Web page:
Skills to Highlight in Your Data Curator Resume

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By Jennifer L. Hay

Data Stewards manages a collection of datasets (files, tables, etc.) that are selected and managed to meet the needs and interests of a specific group of people.

Their responsibilities overlap/intersect with Data Analysts and Data Curators.

At the program level, they:

  • Provide datasets that are organized for ease of understanding.
  • Manage data from a “”big picture”” perspective.
  • Align data with business needs.
  • Maximize reuse of data.
  • Enable the business to find data when it needs it.
  • Provide an analytics focus … categories (such as active claim, preferred customer) and variables that quantify things of business interest.
  • Look at data needed to analyze and understand business outcomes.
  • Has a role in shaping data management policies.

At the project level, they:

  • Evaluate quality, veracity, and usefulness of datasets.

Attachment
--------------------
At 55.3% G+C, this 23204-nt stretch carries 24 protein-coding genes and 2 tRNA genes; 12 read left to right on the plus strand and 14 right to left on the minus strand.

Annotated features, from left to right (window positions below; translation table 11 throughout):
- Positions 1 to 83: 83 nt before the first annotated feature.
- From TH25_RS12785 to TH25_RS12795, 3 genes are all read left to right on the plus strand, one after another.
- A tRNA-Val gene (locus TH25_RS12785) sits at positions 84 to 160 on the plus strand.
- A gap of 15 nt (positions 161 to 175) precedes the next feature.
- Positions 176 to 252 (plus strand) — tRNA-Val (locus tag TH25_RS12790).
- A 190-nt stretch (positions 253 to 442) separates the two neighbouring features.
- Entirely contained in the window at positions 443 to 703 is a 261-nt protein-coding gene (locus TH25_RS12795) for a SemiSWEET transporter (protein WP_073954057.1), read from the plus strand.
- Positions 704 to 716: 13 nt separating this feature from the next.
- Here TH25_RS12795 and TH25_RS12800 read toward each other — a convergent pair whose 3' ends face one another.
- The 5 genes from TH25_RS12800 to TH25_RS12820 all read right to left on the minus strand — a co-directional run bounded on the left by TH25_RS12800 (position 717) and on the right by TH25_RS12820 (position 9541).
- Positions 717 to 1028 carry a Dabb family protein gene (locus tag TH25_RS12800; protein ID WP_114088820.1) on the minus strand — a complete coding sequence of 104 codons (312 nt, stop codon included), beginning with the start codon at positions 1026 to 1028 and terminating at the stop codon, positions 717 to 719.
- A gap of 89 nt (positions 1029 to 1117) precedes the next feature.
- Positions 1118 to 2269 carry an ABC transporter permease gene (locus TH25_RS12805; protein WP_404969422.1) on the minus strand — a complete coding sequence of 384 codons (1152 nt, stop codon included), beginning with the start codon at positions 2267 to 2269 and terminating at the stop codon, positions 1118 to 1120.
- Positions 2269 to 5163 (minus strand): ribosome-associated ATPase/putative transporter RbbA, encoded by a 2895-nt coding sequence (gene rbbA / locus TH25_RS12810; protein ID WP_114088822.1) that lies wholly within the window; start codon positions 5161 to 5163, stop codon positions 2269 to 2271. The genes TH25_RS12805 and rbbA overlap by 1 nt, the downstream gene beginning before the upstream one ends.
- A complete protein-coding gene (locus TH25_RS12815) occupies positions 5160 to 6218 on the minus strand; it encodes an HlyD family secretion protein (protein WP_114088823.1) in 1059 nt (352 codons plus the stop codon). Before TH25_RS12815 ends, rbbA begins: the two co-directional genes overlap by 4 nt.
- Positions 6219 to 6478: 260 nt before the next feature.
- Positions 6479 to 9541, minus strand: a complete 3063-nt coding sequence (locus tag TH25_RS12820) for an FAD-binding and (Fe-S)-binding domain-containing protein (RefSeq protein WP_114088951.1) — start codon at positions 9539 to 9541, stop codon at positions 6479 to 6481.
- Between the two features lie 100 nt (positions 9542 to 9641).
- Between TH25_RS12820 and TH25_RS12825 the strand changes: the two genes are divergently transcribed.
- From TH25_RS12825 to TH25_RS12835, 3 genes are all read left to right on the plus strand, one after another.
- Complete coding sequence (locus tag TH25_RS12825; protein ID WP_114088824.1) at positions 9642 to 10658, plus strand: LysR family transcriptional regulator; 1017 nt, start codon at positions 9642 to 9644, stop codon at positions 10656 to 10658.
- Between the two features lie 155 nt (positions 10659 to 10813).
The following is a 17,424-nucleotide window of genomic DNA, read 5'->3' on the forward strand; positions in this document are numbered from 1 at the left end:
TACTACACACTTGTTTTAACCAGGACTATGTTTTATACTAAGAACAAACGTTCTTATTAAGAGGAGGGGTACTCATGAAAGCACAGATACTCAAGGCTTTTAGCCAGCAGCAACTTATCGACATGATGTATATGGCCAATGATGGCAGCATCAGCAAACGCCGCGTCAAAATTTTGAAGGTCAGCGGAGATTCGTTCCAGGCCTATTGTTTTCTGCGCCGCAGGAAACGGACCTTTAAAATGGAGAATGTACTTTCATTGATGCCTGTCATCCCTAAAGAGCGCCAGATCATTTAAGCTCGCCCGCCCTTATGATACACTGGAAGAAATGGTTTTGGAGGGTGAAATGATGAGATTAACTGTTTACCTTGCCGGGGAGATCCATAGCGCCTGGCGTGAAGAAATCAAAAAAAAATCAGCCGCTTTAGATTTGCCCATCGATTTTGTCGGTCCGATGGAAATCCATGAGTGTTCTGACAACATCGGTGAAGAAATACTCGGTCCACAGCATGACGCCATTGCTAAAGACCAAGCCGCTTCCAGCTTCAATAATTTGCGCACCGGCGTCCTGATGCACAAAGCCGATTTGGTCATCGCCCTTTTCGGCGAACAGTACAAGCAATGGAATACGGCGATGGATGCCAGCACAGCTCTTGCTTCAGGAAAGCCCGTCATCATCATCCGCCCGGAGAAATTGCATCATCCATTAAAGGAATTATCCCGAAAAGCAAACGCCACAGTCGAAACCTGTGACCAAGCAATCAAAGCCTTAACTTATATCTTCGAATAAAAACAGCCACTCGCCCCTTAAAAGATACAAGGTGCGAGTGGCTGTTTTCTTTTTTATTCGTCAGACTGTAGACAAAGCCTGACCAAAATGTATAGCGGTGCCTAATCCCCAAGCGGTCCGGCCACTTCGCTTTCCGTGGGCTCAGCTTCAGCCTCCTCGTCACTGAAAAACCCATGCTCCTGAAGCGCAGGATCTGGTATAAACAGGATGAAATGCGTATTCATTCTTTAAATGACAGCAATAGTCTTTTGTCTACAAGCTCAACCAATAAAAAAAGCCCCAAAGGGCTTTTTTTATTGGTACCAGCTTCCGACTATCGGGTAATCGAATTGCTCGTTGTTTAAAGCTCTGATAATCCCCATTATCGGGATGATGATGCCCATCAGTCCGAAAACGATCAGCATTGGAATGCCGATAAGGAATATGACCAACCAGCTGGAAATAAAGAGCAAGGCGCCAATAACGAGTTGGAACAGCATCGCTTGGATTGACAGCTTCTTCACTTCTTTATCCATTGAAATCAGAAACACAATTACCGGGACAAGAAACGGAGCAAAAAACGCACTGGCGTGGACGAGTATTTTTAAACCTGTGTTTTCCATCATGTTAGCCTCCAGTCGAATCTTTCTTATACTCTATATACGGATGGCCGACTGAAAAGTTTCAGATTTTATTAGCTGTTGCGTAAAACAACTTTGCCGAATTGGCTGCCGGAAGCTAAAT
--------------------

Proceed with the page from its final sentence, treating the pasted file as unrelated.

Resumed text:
• Categorize datasets, providing context and making them easily found.
  • Actively participate in data quality improvement efforts
  • Catalog datasets sufficiently to inform about content and usefulness. Find datasets that match needs.
  • Encourage collaboration and data sharing.
  • Work with the data catalog to record metadata and communicate about data structure, relationships, contents, quality, etc.
  • Document and communicate data descriptions, profiles, and annotations.

At the operational level, they ensure data security and privacy by monitoring to expose breaches.

Data Curators possess essential knowledge, skills, and understanding in the following:

  • Understand data trends.
  • Interested in data collections.
  • Interested in the processes that work with data – especially those that ingest and distribute data.
  • Interested in relationships of data to people – who uses which data for what kinds of analyses.
  • Understand analytic data requirements
  • Knowledge of security and privacy policies and constraints.

About Jennifer Hay

I’ve been writing technical resumes and advising on career transitions for almost 15 years.

Throughout that time, I’ve read numerous articles about best practices for IT resume writing. What I found in those articles is a lot of bad information because it’s the same advice they give for non-technical professionals. This is important because IT resumes are different.

I built this website to share what I’ve learned in my career. I think you’ll find information on this website that will help make your IT resume a success.

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